Knowing Jesus was racked by hunger pains, when Satan comes to him, His first temptation is all about food. The devil challenged Jesus to prove His divine identity as God’s Son by turning rocks into bread. But even though Jesus could easily do this kind of miracle, as is clear from the rest of Matthew’s gospel, He tells us here in verse 4 (quoting Deuteronomy 8:3) that there is something far more important than physical, material sustenance.
Jesus wanted to demonstrate here that trusting God and God’s purposes, God’s timing, is always better than trying to take matters into our own hands. Jesus knew that God would take care of Him physically as Jesus first trusted in God’s spiritual purposes for His life.
During those forty days and forty nights, Jesus was eating. But He was feeding himself with the word of God. That’s what was sustaining Him.
2. Applying the Verse
Do you believe that God’s word is life-sustaining? Do you believe that you will be walking in darkness, that you will be dying of spiritual starvation if you are not feeding on the word of God?
As a church, we need to be more and more dependant on the word of God. Our desire should be for the word of God to be even more central in our lives individually and more central in our life together, in our relationships with one another.
One practical step we are taking this year to move in this direction is to read through the Bible together in 2011. As many of you know, we’ve put together an made available a reading calendar called our “Three-a-Day” readings. Reading just three chapters a day will take us through the entire Bible in one year.
And we are doing a number of things to encourage you to be involved and support your participation. We are drawing from our previous week’s readings and incorporating them on Sunday morning (like this verse here!), in our Growth Groups, and in our Core discipleship relationships. Isn’t it wonderful to know your brothers and sisters are literally on the same page as you?
If we go to great lengths to feed ourselves three times a day with earthly food, why wouldn’t we commit ourselves to three chapters a day from the Bible in order to feed ourselves spiritually?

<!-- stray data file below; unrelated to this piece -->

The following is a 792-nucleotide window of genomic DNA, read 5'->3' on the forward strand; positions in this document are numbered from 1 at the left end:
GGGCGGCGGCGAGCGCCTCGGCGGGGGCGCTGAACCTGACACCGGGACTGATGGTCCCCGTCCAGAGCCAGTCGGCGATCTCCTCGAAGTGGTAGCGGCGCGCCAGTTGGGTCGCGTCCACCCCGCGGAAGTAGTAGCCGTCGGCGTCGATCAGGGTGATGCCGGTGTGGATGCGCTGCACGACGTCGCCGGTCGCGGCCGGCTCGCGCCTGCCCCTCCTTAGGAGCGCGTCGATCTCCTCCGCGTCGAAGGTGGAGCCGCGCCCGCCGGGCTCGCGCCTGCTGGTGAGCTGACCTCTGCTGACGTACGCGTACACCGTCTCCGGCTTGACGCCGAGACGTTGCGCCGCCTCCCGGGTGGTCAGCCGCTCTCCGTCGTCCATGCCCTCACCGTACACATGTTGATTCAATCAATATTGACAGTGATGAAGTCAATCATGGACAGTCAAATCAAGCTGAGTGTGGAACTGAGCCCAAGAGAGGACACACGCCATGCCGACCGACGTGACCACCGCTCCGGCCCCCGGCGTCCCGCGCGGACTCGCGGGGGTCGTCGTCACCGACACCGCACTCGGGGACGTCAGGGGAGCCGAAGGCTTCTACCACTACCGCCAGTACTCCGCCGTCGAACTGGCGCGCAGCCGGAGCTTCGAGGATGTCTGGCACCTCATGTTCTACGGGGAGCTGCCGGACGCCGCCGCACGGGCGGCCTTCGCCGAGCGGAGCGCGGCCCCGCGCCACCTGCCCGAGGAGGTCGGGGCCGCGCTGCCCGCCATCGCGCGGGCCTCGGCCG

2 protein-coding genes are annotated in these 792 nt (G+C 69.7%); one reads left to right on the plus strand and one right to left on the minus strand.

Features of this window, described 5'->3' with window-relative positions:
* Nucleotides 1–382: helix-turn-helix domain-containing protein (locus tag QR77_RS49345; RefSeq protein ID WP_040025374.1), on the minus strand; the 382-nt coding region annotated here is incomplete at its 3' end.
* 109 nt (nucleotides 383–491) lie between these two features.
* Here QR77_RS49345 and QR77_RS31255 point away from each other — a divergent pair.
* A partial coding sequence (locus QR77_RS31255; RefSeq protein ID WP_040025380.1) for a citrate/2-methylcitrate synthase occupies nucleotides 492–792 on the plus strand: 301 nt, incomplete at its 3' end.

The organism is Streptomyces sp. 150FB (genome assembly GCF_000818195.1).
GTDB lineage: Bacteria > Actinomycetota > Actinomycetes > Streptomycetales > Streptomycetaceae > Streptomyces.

I pray that you will join us on this journey. And I pray that you will come Sunday night or Wednesday night and talk about what you’ve been reading. I pray you will get involved in a Core relationship, and use the word to encourage a brother or sister…and to be encouraged!
Will you miss some readings throughout the year? Probably. But the point is not devotion to the schedule, it’s devotion to God through His word.
D. South: Standing for the Gospel (Romans 1:16)
Finally, look with me at Romans 1 (flipping forward six books)…Romans 1, verse 16. Here we discover the final point of our compass for 2011. Paul writes:
1. Understanding the Verse
If we were able to view the entire book of Romans, especially the first eight chapters of this letter, we would realize that this verse, 1:16 is really the opening proposition that drives all of Paul’s teaching in the coming chapters.
The “gospel”, “salvation”, “believe”, “Jew” and “Greek”…Paul will unpack and explain all of these things in the pages to come.
He will make it clear that every person, Jew or non-Jew, needs to be rescued. He will make it clear that the gospel (which means “good news”)…he will make it clear that this “good news’ about what Jesus did when He died on the cross and rose from the dead, how this message, how this reality is our only hope. He will make it clear that faith and faith alone is the key to unlocking the treasure of God’s grace and deliverance. There is nothing we can do except believe that Jesus did everything.